• 2003: Opposition to United States Plans for New Nuclear Weapons Development and Pre-emptive War108
• 2002: Opposing War in Central Asia and the Persian Gulf109
• 2002: Call for the United States to Support a Strengthened Biological Weapons Convention110
• 2001: Opposition to National Missile Defense and the Militarization of Space111
• 2000: Prevent, Response, and Training for Emerging and Re-emerging Infectious Diseases, including Bioterrorism112
• 2000: Preventing Genocide113
• 1999: Anthrax Immunization114
• 1999: Opposing War in the Middle East115
• 1999: Nuclear-Weapon-Free World116
• 1999: Taking Nuclear Weapons Off Alert117
• 1998: Cessation of Continued Development of Nuclear Weapons118
• 1997: Implementation of the Chemical Weapons Convention119
• 1997: Support for a Ban on Antipersonnel Landmines120
• 1996: Cessation of Nuclear Testing and Abolition of Nuclear Weapons121
• 1993: A Ban on Antipersonnel Landmines122
• 1992: Reducing and Monitoring the Use of Toxic Materials in Production by the Departments of Defense and Energy123
• 1991: Continuing Consequences of the Vietnam War124
• 1989: Delay of Waste Isolation Pilot Plant (WIPP), A Nuclear Waste Repository, Until Safety Is Assured125
• 1989: Public Health Hazards at Nuclear Weapons Facilities126
• 1987: End to Nuclear Weapons Testing and the Strategic Defense Initiative (SDI)127
• 1985: The Health Effects of Militarism128
• 1984: The New Threat to Nicaragua and World Peace129
• 1983: Nuclear Testing and Dumping of Nuclear Waste Materials in the Pacific Ocean130
• 1981: Nuclear War and Nuclear Weapons131
• 1979: World Peace and the Military Budget132
• 1974: Chemical and Biological Methods of Warfare133
• 1969: Chemical and Biological Methods of Warfare134

This comprehensive statement on the relationship between war and public health creates the foundation for a theoretical and value-based approach to the topic of war generally and will provide a reference point for future statements that address individual conflicts, war policy, or weapons systems. Because war affects all public health workers, both foreign and domestic, in profound and wide-reaching ways, it is critical that the they embrace their responsibility to take a stand on how the profession of public health can help solve this most important of public health problems.

The public health consequences of war are massive and leave few if any areas of public health practice untouched. Thus, war is 1 of the greatest obstacles to realizing APHA’s vision of “a healthy global society.” Therefore, public health practitioners, academics, and advocates have an essential role to play in preventing war. To that end, public health professionals and international and domestic organizations should—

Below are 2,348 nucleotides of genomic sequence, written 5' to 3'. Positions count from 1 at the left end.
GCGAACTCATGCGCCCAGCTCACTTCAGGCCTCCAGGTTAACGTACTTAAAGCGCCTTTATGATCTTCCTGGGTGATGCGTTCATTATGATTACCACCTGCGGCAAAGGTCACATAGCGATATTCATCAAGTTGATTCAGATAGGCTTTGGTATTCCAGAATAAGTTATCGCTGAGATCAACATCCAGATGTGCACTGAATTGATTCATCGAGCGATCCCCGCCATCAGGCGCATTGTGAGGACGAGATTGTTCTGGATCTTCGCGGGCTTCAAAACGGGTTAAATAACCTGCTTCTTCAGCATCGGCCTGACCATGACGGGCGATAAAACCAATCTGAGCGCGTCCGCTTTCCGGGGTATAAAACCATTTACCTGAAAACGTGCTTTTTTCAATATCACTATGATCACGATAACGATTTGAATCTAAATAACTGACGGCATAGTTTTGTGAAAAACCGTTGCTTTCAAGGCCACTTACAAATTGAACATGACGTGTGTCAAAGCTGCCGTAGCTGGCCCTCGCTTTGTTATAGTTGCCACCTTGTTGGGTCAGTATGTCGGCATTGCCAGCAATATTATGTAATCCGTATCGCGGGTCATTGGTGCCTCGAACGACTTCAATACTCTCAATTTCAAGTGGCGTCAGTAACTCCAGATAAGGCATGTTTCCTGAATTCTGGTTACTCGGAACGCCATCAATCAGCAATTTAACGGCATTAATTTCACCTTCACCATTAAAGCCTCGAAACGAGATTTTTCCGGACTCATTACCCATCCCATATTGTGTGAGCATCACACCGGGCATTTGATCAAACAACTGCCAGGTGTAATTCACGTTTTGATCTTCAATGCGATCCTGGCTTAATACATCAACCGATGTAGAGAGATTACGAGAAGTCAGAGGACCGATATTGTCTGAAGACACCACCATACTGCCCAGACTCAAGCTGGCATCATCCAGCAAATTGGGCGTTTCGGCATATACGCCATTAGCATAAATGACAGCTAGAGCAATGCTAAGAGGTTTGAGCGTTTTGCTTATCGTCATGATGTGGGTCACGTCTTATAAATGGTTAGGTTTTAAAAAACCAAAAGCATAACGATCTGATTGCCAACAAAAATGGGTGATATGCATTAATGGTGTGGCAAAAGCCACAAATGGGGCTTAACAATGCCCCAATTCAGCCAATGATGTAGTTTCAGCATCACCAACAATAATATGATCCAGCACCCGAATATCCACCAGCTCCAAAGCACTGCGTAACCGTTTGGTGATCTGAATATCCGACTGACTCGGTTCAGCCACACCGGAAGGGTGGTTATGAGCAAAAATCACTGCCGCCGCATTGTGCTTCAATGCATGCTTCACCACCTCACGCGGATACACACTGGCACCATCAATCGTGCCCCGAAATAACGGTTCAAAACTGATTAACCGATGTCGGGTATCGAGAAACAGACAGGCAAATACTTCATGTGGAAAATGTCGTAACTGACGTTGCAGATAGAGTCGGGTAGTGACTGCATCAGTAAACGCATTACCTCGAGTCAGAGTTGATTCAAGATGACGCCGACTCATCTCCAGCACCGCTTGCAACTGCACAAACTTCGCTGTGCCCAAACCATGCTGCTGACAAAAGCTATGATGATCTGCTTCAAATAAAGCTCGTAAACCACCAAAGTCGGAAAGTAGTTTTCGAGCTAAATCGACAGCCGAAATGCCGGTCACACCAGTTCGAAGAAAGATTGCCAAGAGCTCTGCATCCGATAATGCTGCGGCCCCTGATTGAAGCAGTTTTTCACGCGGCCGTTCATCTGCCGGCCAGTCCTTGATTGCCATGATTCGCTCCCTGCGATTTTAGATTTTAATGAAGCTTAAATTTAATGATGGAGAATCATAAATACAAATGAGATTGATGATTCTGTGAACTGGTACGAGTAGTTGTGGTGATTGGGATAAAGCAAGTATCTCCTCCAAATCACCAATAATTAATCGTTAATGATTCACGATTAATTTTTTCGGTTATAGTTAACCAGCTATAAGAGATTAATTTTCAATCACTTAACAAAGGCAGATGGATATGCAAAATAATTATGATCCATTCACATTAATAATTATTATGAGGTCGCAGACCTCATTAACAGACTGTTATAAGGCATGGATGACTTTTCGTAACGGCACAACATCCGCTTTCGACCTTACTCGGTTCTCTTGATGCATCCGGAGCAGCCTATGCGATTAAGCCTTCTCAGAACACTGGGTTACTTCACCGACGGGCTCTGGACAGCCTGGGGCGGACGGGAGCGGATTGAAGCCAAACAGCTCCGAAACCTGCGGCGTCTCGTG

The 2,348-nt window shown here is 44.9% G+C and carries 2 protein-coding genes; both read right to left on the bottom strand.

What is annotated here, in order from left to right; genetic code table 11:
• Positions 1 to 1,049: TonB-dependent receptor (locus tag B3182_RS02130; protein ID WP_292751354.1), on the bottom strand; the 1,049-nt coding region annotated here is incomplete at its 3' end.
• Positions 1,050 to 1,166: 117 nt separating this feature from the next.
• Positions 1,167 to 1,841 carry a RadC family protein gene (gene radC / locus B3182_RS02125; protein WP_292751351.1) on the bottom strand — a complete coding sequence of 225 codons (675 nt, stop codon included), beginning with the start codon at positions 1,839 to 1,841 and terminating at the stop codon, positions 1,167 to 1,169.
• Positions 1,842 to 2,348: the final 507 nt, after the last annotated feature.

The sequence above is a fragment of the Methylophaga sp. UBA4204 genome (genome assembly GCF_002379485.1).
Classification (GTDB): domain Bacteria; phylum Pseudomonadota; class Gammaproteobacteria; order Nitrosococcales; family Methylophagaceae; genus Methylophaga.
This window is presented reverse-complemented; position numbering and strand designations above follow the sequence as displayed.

1. Recognize the prevention of war as a local, national, and global public health priority and highlight the essential role of all public health practitioners in the prevention of war and its public health consequences.
2. Educate public health professionals, policymakers, and the public about the anticipated consequences of war and advocate for alternative resolutions to conflict. Engage public health professionals in advocacy such as on legislation related to the arms trade, ratification of treaties and protocols related to war, military expenditures, financial and political engagement in multilateral peace operations, and international development programs that address structural causes of war. Encourage public health professionals and professional journals to focus on the impact of war on public health.
3. Encourage and support research and advocacy relating to the structural causes of conflict, trends in risk to civilians from state and nonstate actors, assessment of impacts anticipated from wars that have not yet started, comprehensive monitoring and surveillance of public health impacts in conflict zones, factors in successful settlement, the rapid rebuilding of health systems infrastructure as part of postconflict reconstruction, and identifying ways to prevent war and to mitigate its health consequences. Encourage academic and government research on these and related topics, including by the National Institutes of Health, the Centers for Disease Control and Prevention, Health Resources and Services Administration, the military health services, and other public health funders. Attempt to engage the nation’s academic war training institutions in the study of public health impact assessments for armed conflicts.
4. Foster dialogue on the issue of war and build partnerships with international public health stakeholders, including the World Federation of Public Health Associations, WHO, and its regional entities, education institutions in other countries, international professional organizations and civil society organizations.
5. Improve the competency of the global public health workforce to prevent and mitigate the impacts of war. Work with the Association of Schools of Public Health, and directly with domestic and international schools, to promote and develop curricula addressing war and peace in a public health framework, including incorporating newer skill sets such as political negotiation, communication, and surveillance in crisis situations.